What is header bidding?
Header bidding is a programmatic advertising technique. It allows publishers to offer their inventory to multiple ad exchanges simultaneously before sending requests to ad servers (ie. Google Ad Manager).
Header bidding evolved from waterfall bidding. A popular, but inefficient form of auctioning ad space. In a waterfall auction, publishers offer their ad space from ad network to ad network in a descending order of importance. The ad space is no longer available once the bid is accepted. There is a major issue with this method. For instance, say one advertiser is willing to pay more for a bid. But the bid goes to the advertiser placed above them in the waterfall auction. They lose before even seeing the inventory.
Header bidding sets an equal playing field. Everybody bids at the same time. It can earn more revenue while also giving advertisers an equal opportunity to bid on high-quality ad placements.
How does header bidding work?
- A user clicks to open a website. The publisher’s head tag requests several ad networks to bid on the ad slot to fill the available impression.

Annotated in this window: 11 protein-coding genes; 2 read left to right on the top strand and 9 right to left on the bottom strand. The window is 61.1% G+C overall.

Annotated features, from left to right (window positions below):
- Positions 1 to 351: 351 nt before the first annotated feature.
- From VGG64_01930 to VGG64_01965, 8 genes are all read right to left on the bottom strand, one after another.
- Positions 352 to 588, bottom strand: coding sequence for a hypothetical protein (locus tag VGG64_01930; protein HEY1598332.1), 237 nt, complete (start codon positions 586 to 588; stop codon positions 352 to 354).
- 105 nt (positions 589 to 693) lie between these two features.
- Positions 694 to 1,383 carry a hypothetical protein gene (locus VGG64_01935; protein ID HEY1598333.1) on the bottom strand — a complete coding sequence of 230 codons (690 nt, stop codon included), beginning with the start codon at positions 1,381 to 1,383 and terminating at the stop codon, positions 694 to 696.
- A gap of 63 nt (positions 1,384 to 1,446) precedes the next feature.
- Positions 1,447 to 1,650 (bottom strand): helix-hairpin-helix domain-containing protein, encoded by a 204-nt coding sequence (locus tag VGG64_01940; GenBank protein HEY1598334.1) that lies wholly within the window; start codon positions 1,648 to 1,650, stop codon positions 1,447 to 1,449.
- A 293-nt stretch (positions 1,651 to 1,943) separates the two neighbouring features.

- The ad networks place their bids.
- The winning bid is passed to the publisher’s ad server.
- The publisher’s ad server connects the user to the advertiser’s server, which shows the winning ad creative.
What value does header bidding provide to publishers?
Header bidding can give publishers advantages over waterfall auctions, the biggest advantages include:
Increased revenue – With less reliance on a single SSP, overall yield and fill rates increase when publishers increase the prices for their premium inventory as there’s more competition between ad networks.
Increased control – When various demand sources bid at the same time, publishers can control which sources have the ability to participate in the bidding process.
Reduced discrepancies – Ad header bidding is a single auction across multiple partners simultaneously; there’s a high level of transparency and no sequential chaining, which drastically reduces reporting discrepancies.